[ round-uhp ]
/ ˈraʊndˌʌp /
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the driving together of cattle, horses, etc., for inspection, branding, shipping to market, or the like, as in the western U.S.
the people and horses who do this.
the herd so collected.
the gathering together of scattered items or groups of people: a police roundup of suspects.
a summary, brief listing, or résumé of related facts, figures, or information: Sunday's newspaper has a sports roundup giving the final score of every baseball game of the past week.



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“Was” is used for the indicative past tense of “to be,” and “were” is only used for the subjunctive past tense.

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Origin of roundup

First recorded in 1760–70; noun use of verb phrase round up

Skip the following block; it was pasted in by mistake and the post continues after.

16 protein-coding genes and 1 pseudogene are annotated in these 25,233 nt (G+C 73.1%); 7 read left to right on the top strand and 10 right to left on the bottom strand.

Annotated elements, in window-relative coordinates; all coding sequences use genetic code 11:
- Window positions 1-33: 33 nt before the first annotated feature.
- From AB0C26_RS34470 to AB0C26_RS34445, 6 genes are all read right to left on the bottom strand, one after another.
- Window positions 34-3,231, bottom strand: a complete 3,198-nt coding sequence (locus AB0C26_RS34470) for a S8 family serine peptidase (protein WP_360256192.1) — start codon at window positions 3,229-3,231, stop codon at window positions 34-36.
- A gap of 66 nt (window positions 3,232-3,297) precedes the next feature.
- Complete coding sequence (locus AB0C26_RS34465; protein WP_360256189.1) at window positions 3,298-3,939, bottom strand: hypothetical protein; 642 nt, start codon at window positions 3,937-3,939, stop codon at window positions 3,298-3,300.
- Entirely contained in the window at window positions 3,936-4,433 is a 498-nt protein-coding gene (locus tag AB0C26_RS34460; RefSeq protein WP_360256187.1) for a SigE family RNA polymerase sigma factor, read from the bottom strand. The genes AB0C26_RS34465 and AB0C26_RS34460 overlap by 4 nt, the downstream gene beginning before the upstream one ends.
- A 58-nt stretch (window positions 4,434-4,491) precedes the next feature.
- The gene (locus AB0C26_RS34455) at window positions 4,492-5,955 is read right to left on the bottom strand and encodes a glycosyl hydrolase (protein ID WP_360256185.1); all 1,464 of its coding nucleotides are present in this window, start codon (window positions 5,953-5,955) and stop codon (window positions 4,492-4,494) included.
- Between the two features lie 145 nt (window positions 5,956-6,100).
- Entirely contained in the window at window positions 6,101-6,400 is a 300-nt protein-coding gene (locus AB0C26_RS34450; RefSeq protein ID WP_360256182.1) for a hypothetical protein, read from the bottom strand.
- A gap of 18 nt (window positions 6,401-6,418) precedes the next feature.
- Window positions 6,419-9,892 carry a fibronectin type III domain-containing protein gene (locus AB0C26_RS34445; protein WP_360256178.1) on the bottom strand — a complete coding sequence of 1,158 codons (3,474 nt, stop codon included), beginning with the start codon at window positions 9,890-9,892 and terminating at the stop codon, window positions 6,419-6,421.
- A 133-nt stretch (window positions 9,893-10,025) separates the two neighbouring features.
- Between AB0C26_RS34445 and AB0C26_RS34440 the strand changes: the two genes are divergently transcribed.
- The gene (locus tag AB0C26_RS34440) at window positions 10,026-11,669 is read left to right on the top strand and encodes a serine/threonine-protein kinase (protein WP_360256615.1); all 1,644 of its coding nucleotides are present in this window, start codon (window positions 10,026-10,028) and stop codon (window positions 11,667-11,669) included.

Dictionary.com Unabridged Based on the Random House Unabridged Dictionary, © Random House, Inc. 2021

Example sentences from the Web for roundup

British Dictionary definitions for roundup

round up

verb (tr, adverb)

to gather (animals, suspects, etc) togetherto round ponies up
to raise (a number) to the nearest whole number or ten, hundred, or thousand above itCompare round down

noun roundup

the act of gathering together livestock, esp cattle, so that they may be branded, counted, or sold
any similar act of collecting or bringing togethera roundup of today's news
a collection of suspects or criminals by the police, esp in a raid
Collins English Dictionary - Complete & Unabridged 2012 Digital Edition © William Collins Sons & Co. Ltd. 1979, 1986 © HarperCollins Publishers 1998, 2000, 2003, 2005, 2006, 2007, 2009, 2012

Idioms and Phrases with roundup (1 of 2)


see head for (the last roundup). Also see round up.

Idioms and Phrases with roundup (2 of 2)

round up

Collect or gather in a body, as in We'll have to round up some more volunteers for the food drive, or The police rounded up all the suspects. This term comes from the West, where since the mid-1800s it has been used for collecting livestock by riding around the herd and driving the animals together. By about 1875 it was extended to other kinds of gathering together.

The American Heritage® Idioms Dictionary Copyright © 2002, 2001, 1995 by Houghton Mifflin Harcourt Publishing Company. Published by Houghton Mifflin Harcourt Publishing Company.